Omorate /Illeret Border "invasions"





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  1. #1
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    Default Omorate /Illeret Border "invasions"

    http://ethiopiaobservatory.com/2015/...at-the-border/

    Anyone here have any insight whether the border squabbles between Ethiopia and Kenya around Moyale and Illeret are a big deal? We're planning to cross from Omorate to Illeret in a couple of weeks and i can't tell if this stuff is "business as usual" with me paying more attention, or if it could escalate seriously.

    Thanks

    Matthew
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    Hi Matthew, it does sound a bit like business as usual - keep an eye on www.allafrica.com in both the Ethiopian and the Kenyan sections. They are pretty comprehensive as they gather reports from most of the regional newspapers (it is BBC and UN funded, as far as I know). As I'm sure you know, that whole frontier is the wild west, and there are a fair number of shiftas (bandits) operating there, so there are ongoing incidents. It does sound as though the Ileret incident was election-related, although it is hard to tell - I see that five opposition parties are contesting the election results, so there may be some fireworks in that respect.
    Safari njema.
    Tony

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    Thanks Tony, I'd sort of come to that conclusion, but noticed some chatter in twitter that made me worried - but again probably something Ive noticed because it applies to us. We had decided not to return to kenya via Turakana unless we found some travelling companions - which we now have, but security isdues do make me a little nervous. Ive pinged some folks in Nairobi and Maralal to see if they have a better sense.

    I know i never replied to your Bale fishing question... you can probably guess why ;-)
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    Quote Originally Posted by mdegale View Post
    I know i never replied to your Bale fishing question... you can probably guess why ;-)
    Ha! Bad excuse... This M&G piece seems to give the best analysis of the situation:

    Ethiopian forces ‘cross into Kenya’, risk diplomatic fall out with key regional ally
    19 MAY 2015 19:10M&G AFRICA WRITER


    Clues to the apparent act of antagonism may lie in upcoming elections.


    ETHIOPIA has risked diplomatically antagonising a major ally after local media reported that its forces had crossed into Kenyan territory.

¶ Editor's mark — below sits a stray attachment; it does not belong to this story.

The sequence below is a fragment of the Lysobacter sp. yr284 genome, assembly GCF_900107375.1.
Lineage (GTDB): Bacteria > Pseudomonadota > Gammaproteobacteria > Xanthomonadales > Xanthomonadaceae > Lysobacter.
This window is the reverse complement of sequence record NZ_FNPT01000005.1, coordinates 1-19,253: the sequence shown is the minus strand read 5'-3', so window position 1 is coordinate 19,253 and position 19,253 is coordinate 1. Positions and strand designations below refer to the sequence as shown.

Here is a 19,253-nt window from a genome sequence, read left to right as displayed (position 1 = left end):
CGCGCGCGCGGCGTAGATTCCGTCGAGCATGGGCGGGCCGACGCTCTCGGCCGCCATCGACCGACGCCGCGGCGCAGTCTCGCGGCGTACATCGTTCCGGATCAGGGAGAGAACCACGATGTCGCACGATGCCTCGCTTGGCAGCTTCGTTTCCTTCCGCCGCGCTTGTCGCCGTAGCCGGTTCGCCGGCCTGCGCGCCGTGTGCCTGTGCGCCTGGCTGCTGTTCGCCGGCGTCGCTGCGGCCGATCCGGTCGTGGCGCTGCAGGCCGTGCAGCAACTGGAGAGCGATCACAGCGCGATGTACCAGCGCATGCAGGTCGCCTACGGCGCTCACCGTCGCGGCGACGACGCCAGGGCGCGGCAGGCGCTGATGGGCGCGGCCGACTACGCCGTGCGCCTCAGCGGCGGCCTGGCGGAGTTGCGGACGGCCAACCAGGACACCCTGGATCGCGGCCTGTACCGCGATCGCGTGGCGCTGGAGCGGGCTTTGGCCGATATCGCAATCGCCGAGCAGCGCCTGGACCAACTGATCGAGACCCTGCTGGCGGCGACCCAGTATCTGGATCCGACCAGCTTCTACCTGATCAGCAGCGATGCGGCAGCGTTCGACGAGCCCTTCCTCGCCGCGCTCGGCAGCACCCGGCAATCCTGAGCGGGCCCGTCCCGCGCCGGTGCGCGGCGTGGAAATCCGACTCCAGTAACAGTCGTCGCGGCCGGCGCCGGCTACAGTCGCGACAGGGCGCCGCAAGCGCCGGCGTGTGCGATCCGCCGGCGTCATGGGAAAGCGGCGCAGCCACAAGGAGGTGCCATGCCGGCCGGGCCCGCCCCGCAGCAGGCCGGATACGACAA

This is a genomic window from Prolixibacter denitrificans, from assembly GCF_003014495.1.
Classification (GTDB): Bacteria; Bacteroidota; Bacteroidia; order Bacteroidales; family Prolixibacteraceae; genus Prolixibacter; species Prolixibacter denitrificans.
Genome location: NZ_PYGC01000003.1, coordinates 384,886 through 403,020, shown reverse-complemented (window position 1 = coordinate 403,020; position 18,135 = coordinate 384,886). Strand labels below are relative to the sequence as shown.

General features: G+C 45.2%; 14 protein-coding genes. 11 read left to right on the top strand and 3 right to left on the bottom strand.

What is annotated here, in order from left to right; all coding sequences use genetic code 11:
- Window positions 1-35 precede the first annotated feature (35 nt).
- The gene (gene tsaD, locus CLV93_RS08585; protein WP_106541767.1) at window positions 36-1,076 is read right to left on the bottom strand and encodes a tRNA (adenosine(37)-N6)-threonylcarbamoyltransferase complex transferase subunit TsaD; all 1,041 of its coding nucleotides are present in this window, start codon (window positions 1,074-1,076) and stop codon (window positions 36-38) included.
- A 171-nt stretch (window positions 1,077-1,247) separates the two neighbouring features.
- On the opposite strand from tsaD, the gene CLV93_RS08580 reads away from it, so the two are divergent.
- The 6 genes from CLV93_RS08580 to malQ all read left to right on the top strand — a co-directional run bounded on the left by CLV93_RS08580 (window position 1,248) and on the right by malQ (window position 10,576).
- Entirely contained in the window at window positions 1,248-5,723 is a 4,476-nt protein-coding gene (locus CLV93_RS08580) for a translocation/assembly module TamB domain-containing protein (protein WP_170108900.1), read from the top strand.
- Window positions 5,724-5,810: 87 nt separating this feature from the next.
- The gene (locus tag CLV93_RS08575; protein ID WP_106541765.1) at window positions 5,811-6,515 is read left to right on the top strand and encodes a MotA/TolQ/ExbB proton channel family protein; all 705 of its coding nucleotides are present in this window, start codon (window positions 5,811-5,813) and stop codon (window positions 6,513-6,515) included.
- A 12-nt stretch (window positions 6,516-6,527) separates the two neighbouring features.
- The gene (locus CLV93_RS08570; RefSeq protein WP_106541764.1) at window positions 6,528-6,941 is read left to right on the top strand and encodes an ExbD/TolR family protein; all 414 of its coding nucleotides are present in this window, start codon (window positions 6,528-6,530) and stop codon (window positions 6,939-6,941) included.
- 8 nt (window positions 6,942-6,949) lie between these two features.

Kenya’s largest-circulating newspaper the Daily Nation Tuesday reported that about 50 armed Ethiopian soldiers and policemen had briefly taken over a Kenyan police station to the country’s remote north.

    Kenyan police told the publication that Ethiopian forces armed with AK47 rifles arrived and took strategic positions around the Illeret police station in the North Horr region.

    The Ethiopians are said to have assessed and photographed the area, which is estimated to be be less than 20 kilometres inside Kenya. They allegedly admitted that the Kenyan government was not aware of their presence, but said they would return.

    Surveyors have in recent weeks reportedly been demarcating the Kenya-Ethiopia border, but this is unclear why given their joint border was agreed by treaty in 1970, having been mapped out 20 years before.

    According to a police officer quoted by the paper, this is the third time Ethiopian forces have crossed into Kenya during the year, and called for reinforcements for the station.

    A Kenya army spokesman said the military was not aware of the incident, terming Ethiopia a “traditional” friend and that he did not think they would “do anything bad.” Kenya has a defence pact with Ethiopia, dating back to the days of Emperor Haile Selassie and Kenya’s independence leader Jomo Kenyatta.

    The two countries were so closely allied strategically, Kenyatta gave Selassie a generous piece of land close to State House Nairobi for Ethiopia to build its mission.

    Kenyans have however reacted strongly, largely viewing the incident as a show of foreign policy weakness. The country has in the past also been involved in a border dispute with Uganda over the small but resource-rich island of Migingo.

    Kenya is perceived to have come out with the more bloodied nose from that encounter, with Uganda forces still sighted on the island.

    The country regained some national pride with the 2011 invasion of Somalia to flush out Al-Shabaab militants, but it has in turn had to endure deadly retaliatory attacks on home soil, piling more pressure on its security architecture.

    The latest incursion by Ethiopia would thus present an unwanted headache for a country that already has its hands full of diplomatic headaches including Burundi and the threat of the Somalia militant group Al-Shabab, and which is struggling to project its influence regionally, despite being the biggest economy in East Africa.

    Scholars of geopolitics have argued that the lack of a credible committed defence more often than not invites other nations to test borders and diplomatic boundaries.

    In April, Kenyan president Uhuru Kenyatta’s jet was embarrassingly turned back while reportedly in Ethiopian airspace in a diplomatic riddle that is yet to be solved publicly.